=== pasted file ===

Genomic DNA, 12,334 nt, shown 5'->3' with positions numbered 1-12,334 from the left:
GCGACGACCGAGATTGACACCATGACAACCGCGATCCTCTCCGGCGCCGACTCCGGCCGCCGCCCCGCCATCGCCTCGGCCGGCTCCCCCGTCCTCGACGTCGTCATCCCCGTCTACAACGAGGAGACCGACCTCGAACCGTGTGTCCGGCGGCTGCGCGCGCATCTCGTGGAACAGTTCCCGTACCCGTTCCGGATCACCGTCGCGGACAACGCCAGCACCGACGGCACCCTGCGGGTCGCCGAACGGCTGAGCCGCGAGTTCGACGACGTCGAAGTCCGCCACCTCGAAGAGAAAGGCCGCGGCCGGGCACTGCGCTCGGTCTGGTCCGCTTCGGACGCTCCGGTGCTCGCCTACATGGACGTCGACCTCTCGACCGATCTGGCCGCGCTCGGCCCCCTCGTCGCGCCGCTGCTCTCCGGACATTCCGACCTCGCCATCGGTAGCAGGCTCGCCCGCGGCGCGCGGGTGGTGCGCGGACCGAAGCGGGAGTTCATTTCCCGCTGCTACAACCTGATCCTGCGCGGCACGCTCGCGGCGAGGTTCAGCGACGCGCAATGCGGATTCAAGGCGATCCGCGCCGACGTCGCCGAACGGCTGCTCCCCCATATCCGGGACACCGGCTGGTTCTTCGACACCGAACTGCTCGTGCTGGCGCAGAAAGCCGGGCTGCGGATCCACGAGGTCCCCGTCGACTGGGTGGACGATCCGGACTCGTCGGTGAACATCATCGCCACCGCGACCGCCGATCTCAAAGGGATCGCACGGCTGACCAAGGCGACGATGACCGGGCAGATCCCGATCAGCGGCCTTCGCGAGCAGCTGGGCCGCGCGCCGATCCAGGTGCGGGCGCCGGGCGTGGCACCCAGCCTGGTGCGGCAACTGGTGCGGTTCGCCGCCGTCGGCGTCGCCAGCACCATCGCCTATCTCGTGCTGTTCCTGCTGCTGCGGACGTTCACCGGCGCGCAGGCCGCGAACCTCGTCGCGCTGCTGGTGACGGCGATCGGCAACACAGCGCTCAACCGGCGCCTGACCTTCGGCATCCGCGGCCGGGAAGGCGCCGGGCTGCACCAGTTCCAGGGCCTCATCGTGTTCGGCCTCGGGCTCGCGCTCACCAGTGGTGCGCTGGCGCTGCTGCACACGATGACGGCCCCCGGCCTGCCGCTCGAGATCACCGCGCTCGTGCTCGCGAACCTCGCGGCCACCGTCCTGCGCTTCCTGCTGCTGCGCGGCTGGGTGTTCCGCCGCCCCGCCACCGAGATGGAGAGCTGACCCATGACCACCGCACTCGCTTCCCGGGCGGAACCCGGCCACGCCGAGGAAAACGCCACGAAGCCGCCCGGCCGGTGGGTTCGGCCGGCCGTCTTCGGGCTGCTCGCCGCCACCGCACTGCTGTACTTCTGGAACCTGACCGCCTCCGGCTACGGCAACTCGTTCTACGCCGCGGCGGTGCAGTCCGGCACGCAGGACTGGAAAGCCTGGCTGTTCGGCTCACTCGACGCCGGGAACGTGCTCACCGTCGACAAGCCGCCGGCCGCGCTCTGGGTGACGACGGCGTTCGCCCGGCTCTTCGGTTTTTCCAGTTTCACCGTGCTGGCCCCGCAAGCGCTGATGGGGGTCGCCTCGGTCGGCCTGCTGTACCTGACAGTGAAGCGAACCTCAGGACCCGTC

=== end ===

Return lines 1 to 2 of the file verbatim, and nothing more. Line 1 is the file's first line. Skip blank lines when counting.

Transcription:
Genomic DNA, 12,334 nt, shown 5'->3' with positions numbered 1-12,334 from the left:
GCGACGACCGAGATTGACACCATGACAACCGCGATCCTCTCCGGCGCCGACTCCGGCCGCCGCCCCGCCATCGCCTCGGCCGGCTCCCCCGTCCTCGACGTCGTCATCCCCGTCTACAACGAGGAGACCGACCTCGAACCGTGTGTCCGGCGGCTGCGCGCGCATCTCGTGGAACAGTTCCCGTACCCGTTCCGGATCACCGTCGCGGACAACGCCAGCACCGACGGCACCCTGCGGGTCGCCGAACGGCTGAGCCGCGAGTTCGACGACGTCGAAGTCCGCCACCTCGAAGAGAAAGGCCGCGGCCGGGCACTGCGCTCGGTCTGGTCCGCTTCGGACGCTCCGGTGCTCGCCTACATGGACGTCGACCTCTCGACCGATCTGGCCGCGCTCGGCCCCCTCGTCGCGCCGCTGCTCTCCGGACATTCCGACCTCGCCATCGGTAGCAGGCTCGCCCGCGGCGCGCGGGTGGTGCGCGGACCGAAGCGGGAGTTCATTTCCCGCTGCTACAACCTGATCCTGCGCGGCACGCTCGCGGCGAGGTTCAGCGACGCGCAATGCGGATTCAAGGCGATCCGCGCCGACGTCGCCGAACGGCTGCTCCCCCATATCCGGGACACCGGCTGGTTCTTCGACACCGAACTGCTCGTGCTGGCGCAGAAAGCCGGGCTGCGGATCCACGAGGTCCCCGTCGACTGGGTGGACGATCCGGACTCGTCGGTGAACATCATCGCCACCGCGACCGCCGATCTCAAAGGGATCGCACGGCTGACCAAGGCGACGATGACCGGGCAGATCCCGATCAGCGGCCTTCGCGAGCAGCTGGGCCGCGCGCCGATCCAGGTGCGGGCGCCGGGCGTGGCACCCAGCCTGGTGCGGCAACTGGTGCGGTTCGCCGCCGTCGGCGTCGCCAGCACCATCGCCTATCTCGTGCTGTTCCTGCTGCTGCGGACGTTCACCGGCGCGCAGGCCGCGAACCTCGTCGCGCTGCTGGTGACGGCGATCGGCAACACAGCGCTCAACCGGCGCCTGACCTTCGGCATCCGCGGCCGGGAAGGCGCCGGGCTGCACCAGTTCCAGGGCCTCATCGTGTTCGGCCTCGGGCTCGCGCTCACCAGTGGTGCGCTGGCGCTGCTGCACACGATGACGGCCCCCGGCCTGCCGCTCGAGATCACCGCGCTCGTGCTCGCGAACCTCGCGGCCACCGTCCTGCGCTTCCTGCTGCTGCGCGGCTGGGTGTTCCGCCGCCCCGCCACCGAGATGGAGAGCTGACCCATGACCACCGCACTCGCTTCCCGGGCGGAACCCGGCCACGCCGAGGAAAACGCCACGAAGCCGCCCGGCCGGTGGGTTCGGCCGGCCGTCTTCGGGCTGCTCGCCGCCACCGCACTGCTGTACTTCTGGAACCTGACCGCCTCCGGCTACGGCAACTCGTTCTACGCCGCGGCGGTGCAGTCCGGCACGCAGGACTGGAAAGCCTGGCTGTTCGGCTCACTCGACGCCGGGAACGTGCTCACCGTCGACAAGCCGCCGGCCGCGCTCTGGGTGACGACGGCGTTCGCCCGGCTCTTCGGTTTTTCCAGTTTCACCGTGCTGGCCCCGCAAGCGCTGATGGGGGTCGCCTCGGTCGGCCTGCTGTACCTGACAGTGAAGCGAACCTCAGGACCCGTC